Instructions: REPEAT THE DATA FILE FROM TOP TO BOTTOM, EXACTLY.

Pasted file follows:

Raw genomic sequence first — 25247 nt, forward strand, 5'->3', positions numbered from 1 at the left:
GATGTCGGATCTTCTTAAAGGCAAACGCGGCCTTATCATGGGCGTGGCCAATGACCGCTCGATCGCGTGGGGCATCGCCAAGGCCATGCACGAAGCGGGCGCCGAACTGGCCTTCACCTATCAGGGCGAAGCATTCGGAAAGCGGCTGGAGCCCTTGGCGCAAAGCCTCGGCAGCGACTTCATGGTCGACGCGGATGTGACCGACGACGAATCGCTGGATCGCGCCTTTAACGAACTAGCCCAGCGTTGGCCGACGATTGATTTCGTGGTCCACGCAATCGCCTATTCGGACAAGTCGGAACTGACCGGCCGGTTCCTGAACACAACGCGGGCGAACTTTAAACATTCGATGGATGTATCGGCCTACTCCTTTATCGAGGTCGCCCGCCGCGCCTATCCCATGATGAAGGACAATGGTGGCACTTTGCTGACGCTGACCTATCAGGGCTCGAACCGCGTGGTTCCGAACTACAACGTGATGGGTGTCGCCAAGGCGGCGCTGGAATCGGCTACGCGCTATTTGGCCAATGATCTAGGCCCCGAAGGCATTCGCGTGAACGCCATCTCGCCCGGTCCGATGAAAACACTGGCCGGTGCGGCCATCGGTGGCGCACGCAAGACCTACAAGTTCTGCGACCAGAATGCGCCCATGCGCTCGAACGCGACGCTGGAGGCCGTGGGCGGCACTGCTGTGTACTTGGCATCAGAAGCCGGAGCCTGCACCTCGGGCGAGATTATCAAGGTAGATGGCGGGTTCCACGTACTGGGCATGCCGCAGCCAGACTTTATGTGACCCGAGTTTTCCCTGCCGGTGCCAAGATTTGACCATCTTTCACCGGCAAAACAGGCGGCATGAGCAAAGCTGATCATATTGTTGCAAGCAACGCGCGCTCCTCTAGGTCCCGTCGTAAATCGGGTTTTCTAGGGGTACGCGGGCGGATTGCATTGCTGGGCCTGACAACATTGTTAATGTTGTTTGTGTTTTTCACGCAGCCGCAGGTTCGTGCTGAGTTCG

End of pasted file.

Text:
Raw genomic sequence first — 25247 nt, forward strand, 5'->3', positions numbered from 1 at the left:
GATGTCGGATCTTCTTAAAGGCAAACGCGGCCTTATCATGGGCGTGGCCAATGACCGCTCGATCGCGTGGGGCATCGCCAAGGCCATGCACGAAGCGGGCGCCGAACTGGCCTTCACCTATCAGGGCGAAGCATTCGGAAAGCGGCTGGAGCCCTTGGCGCAAAGCCTCGGCAGCGACTTCATGGTCGACGCGGATGTGACCGACGACGAATCGCTGGATCGCGCCTTTAACGAACTAGCCCAGCGTTGGCCGACGATTGATTTCGTGGTCCACGCAATCGCCTATTCGGACAAGTCGGAACTGACCGGCCGGTTCCTGAACACAACGCGGGCGAACTTTAAACATTCGATGGATGTATCGGCCTACTCCTTTATCGAGGTCGCCCGCCGCGCCTATCCCATGATGAAGGACAATGGTGGCACTTTGCTGACGCTGACCTATCAGGGCTCGAACCGCGTGGTTCCGAACTACAACGTGATGGGTGTCGCCAAGGCGGCGCTGGAATCGGCTACGCGCTATTTGGCCAATGATCTAGGCCCCGAAGGCATTCGCGTGAACGCCATCTCGCCCGGTCCGATGAAAACACTGGCCGGTGCGGCCATCGGTGGCGCACGCAAGACCTACAAGTTCTGCGACCAGAATGCGCCCATGCGCTCGAACGCGACGCTGGAGGCCGTGGGCGGCACTGCTGTGTACTTGGCATCAGAAGCCGGAGCCTGCACCTCGGGCGAGATTATCAAGGTAGATGGCGGGTTCCACGTACTGGGCATGCCGCAGCCAGACTTTATGTGACCCGAGTTTTCCCTGCCGGTGCCAAGATTTGACCATCTTTCACCGGCAAAACAGGCGGCATGAGCAAAGCTGATCATATTGTTGCAAGCAACGCGCGCTCCTCTAGGTCCCGTCGTAAATCGGGTTTTCTAGGGGTACGCGGGCGGATTGCATTGCTGGGCCTGACAACATTGTTAATGTTGTTTGTGTTTTTCACGCAGCCGCAGGTTCGTGCTGAGTTCG